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Remembering Hap Veltman
QSanAntonio, July 20, 2013

This past June 23 would have been Arthur P. (Hap) Veltman, Jr.'s 77th birthday. Veltman, an openly gay man, was a downtown real-estate developer, restaurant and nightlife entrepreneur, an arts advocate, and historical conservationist.

Veltman was known as Hap to his friends, short for Happy. The LGBT community remembers him as the man who owned the Bonham Exchange and before that the San Antonio Country. Yet, he was also instrumental in developing the Blue Star Arts Complex and helped restore numerous historical buildings throughout the city.

Recently, Sylver Rios-Lisk, a good friend of Veltman's who worked in his office, posted a timeline of significant events from his life. While this is not a totally comprehensive list, it offers an idea of Veltman's prolific achievements.

Happy’s Historical Timeline

June 23, 1936
Arthur P. Veltman, Jr. is born in San Antonio, Texas. His father, Arthur “Pat” Veltman, was a Major League outfielder from 1926 to 1934, and played with the Chicago White Sox, the Pittsburgh Pirates, the then-Boston Braves and the New York Giants.

Hap Veltman attends Rice University in Houston. He goes on to earn a business degree from the University of Texas and a law degree from St. Mary’s University Law School.

The Rabbit Habbit on Mulberry launches Veltman into the local business/entrepreneurial spotlight.

The Kangaroo Court opens, and is the first new significant nightlife-restaurant business on the Riverwalk in over twenty years. With his first restaurant, Veltman turned the main entrance around to face the Riverwalk, an idea that he is credited with proliferating. His river front retail space featured luscious landscaping and quickly became a vision for other businessmen and real estate developers to emulate.

Late 60s early 70s
The Casino Club Building and the Losoya Building are developed, as are restaurants including the Big Bend, the Greenhouse, the Original Mexican Restaurant and Stockman's.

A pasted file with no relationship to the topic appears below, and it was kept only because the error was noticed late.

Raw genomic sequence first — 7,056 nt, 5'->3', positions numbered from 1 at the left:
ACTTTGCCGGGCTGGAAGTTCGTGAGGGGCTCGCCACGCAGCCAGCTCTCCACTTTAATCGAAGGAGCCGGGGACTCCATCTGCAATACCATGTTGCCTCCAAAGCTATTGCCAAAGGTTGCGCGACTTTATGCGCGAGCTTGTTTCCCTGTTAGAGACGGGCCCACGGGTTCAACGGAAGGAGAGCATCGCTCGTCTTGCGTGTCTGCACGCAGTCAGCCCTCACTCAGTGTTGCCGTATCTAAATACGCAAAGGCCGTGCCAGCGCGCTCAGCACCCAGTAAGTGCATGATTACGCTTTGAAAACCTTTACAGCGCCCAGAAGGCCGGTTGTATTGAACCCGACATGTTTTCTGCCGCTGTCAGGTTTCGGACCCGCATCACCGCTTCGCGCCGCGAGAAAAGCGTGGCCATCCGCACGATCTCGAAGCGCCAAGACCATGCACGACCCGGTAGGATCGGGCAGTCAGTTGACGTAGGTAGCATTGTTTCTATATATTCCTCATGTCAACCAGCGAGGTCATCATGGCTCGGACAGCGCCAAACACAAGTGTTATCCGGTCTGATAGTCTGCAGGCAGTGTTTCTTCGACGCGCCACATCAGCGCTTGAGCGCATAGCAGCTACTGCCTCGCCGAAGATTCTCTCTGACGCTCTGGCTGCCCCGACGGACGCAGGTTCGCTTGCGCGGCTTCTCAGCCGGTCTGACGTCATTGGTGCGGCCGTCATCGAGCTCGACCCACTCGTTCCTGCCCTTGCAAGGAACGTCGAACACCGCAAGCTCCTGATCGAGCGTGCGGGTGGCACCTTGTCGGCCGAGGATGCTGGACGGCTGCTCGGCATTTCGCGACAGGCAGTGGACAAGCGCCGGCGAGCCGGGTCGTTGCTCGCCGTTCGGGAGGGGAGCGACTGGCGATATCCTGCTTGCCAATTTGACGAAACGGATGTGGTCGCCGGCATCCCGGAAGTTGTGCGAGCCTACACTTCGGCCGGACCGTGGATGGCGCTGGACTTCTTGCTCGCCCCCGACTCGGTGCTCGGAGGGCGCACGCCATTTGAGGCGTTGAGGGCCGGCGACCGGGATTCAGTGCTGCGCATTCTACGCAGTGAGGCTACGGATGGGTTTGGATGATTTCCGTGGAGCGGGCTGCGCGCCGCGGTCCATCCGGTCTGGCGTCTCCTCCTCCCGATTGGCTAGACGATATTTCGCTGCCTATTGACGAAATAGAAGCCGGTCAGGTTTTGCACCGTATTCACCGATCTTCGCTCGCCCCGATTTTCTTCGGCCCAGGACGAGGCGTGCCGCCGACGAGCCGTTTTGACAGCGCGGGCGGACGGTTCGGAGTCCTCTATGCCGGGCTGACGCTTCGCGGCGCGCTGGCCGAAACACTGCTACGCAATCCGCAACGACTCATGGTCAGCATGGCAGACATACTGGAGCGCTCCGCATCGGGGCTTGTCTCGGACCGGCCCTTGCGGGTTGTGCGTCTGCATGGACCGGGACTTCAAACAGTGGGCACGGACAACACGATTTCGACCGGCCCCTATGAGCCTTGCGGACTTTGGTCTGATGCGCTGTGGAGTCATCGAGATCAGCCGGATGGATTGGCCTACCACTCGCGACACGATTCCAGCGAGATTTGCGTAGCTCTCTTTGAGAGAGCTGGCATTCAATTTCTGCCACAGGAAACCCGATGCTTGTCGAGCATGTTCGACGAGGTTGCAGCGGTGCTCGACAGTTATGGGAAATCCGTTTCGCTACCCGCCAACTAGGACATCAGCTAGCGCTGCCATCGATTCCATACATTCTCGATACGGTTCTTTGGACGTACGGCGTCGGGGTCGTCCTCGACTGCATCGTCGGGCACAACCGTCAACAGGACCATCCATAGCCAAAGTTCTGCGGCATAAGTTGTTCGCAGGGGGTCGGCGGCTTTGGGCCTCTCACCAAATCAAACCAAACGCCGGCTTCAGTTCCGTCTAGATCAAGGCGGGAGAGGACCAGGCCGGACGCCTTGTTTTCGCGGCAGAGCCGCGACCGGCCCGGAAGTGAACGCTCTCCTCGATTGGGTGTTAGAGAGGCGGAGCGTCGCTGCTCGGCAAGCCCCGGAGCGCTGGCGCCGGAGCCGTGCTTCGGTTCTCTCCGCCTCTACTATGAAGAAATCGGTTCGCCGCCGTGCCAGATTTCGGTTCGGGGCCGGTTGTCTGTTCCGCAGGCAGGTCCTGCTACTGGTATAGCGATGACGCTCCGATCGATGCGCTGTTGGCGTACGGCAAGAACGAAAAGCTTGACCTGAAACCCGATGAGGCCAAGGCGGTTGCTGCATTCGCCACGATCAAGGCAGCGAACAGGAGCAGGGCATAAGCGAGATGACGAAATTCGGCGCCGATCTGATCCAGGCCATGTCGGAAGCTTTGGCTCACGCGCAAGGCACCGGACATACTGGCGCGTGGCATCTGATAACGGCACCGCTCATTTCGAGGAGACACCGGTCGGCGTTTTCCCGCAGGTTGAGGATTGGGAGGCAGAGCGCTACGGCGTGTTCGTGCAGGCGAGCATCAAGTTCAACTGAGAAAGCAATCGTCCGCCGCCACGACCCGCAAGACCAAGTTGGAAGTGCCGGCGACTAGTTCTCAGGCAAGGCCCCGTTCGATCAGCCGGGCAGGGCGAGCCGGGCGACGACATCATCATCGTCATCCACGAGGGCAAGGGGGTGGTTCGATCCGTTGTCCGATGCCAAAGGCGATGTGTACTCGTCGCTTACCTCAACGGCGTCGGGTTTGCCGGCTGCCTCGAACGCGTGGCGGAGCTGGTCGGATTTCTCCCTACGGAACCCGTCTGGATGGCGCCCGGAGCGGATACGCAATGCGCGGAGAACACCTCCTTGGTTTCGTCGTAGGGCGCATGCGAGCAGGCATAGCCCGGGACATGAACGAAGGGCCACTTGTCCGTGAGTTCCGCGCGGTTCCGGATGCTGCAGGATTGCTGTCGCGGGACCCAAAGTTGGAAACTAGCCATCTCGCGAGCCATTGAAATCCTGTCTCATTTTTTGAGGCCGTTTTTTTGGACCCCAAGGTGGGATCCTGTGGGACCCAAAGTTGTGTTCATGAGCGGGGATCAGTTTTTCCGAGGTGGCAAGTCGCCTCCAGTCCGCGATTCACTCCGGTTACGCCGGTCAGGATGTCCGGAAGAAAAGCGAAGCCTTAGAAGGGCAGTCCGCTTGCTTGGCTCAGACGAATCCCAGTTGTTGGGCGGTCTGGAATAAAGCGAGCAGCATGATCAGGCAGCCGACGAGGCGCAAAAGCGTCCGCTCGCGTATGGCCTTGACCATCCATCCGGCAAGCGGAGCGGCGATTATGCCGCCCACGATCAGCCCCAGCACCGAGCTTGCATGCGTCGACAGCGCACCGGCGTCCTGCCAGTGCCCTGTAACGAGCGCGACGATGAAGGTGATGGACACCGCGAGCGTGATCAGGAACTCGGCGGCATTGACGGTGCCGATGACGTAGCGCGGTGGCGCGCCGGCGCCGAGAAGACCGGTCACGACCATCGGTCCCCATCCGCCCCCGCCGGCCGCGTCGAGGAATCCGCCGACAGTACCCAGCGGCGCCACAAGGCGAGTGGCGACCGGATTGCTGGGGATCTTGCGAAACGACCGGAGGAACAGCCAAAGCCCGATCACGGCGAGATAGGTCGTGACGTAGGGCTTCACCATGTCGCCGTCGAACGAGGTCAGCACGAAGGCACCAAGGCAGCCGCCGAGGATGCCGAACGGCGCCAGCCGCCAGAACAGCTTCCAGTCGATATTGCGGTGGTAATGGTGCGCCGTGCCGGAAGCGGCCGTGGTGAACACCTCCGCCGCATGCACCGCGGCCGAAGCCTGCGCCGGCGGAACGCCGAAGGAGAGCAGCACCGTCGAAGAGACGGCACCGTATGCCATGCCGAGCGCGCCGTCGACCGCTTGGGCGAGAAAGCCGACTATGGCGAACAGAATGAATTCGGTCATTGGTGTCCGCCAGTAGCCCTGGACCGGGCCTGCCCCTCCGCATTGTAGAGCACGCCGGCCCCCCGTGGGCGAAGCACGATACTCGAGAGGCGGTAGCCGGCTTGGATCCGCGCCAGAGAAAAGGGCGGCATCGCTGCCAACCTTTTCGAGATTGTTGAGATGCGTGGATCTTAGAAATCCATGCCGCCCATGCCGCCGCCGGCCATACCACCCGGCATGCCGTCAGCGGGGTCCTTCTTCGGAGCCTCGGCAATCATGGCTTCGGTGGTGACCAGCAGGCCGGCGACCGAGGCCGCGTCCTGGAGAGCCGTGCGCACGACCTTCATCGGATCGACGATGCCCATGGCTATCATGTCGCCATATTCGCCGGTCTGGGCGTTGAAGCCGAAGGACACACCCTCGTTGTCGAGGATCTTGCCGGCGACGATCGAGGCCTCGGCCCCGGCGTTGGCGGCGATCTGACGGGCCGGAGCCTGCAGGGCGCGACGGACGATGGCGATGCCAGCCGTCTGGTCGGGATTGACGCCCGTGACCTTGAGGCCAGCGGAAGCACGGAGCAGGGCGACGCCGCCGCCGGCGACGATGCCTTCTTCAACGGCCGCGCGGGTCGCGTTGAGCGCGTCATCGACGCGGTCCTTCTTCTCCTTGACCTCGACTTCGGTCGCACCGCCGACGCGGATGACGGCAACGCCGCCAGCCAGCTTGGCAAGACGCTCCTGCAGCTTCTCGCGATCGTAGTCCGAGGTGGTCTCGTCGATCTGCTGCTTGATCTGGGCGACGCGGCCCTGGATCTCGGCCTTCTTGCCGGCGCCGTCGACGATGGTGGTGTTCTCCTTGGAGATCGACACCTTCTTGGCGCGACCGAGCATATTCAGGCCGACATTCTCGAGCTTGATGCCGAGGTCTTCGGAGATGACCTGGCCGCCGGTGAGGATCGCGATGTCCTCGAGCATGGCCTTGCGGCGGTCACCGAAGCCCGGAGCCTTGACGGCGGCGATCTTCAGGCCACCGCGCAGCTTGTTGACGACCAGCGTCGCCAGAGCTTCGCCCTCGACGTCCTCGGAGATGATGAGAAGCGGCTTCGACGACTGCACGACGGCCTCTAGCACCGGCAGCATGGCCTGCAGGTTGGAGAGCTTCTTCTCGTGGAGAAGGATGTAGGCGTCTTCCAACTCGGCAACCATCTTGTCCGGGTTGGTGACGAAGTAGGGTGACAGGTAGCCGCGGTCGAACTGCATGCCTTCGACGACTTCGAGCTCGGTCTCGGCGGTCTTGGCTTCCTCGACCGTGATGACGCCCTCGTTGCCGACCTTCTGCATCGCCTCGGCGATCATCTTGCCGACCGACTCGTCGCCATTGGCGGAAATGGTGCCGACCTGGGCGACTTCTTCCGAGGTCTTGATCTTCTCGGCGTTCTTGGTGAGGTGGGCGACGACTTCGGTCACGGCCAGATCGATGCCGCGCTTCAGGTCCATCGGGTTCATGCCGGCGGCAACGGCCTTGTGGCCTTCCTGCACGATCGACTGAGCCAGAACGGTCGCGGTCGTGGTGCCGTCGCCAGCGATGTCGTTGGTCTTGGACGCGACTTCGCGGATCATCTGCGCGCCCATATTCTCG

The San Antonio Country opens with Gene Elder as general manager. Located at 1122 North St. Mary’s, the business becomes San Antonio's LGBT premier gay bar, discotheque, and hip hangout. That same year, Veltman meets his partner Kenneth Garrett.

The San Antonio Country is closed after being bought by Valero Energy in a much-publicized series of legal wranglings.

The Bonham Exchange opens. The new club is named after James Bonham, one of the heroes of the Alamo. The Turnverein Building, as it was known, was erected in 1891and had originally housed a German health club and later served as a USO for military service members.

The San Antonio Conservation Society, in concert with Veltman’s Aztec Development Partnership, bids to save the historic Aztec theatre as a permanent home for the San Antonio Symphony. A 1986 municipal bond to buy it and the Majestic fails to pass.

Hap Veltman and Bernard Lifshutz buy the Blue Star Distribution Center, a compound of run-down tire warehouses, as a home for contemporary arts.

The first Blue Star exhibition opens on July 1, featuring 56 works by 27 local artists, both unknowns and established. The showing includes artists like Richard Thompson, James Cobb, and John Tweddle. The art show draws over 3,500 visitors during the following month and has since become an annual event.

September 1988
The Happy Foundation is established in Hap Veltman’s will. The LGBT archive still exists today. It is housed in the Bonham Exchange and curated by Gene Elder. "The goal is to save the history of the LGBT communities and create a resource facility so that people doing research can find information on who and what we were, and what we did to change the world,” says Elder.

December 3, 1988
Arthur Hap Veltman dies of AIDS at the age of 52. He is survived by family members Kenneth Garrett, Wade Strauch, his mother Florence, and brother Robert.

December 4, 2006
The San Antonio Hotel and Lodging Association unveils a plaque dedicated to Veltman noting his significant contributions to San Antonio’s Riverwalk. The commemorative effort is spearheaded by Texas House Representative Ruth McLendon Jones and District 1 City Councilman Roger O. Flores. The plaque is located under the Crockett Street Bridge, across the river from the Hyatt Regency Riverwalk Hotel.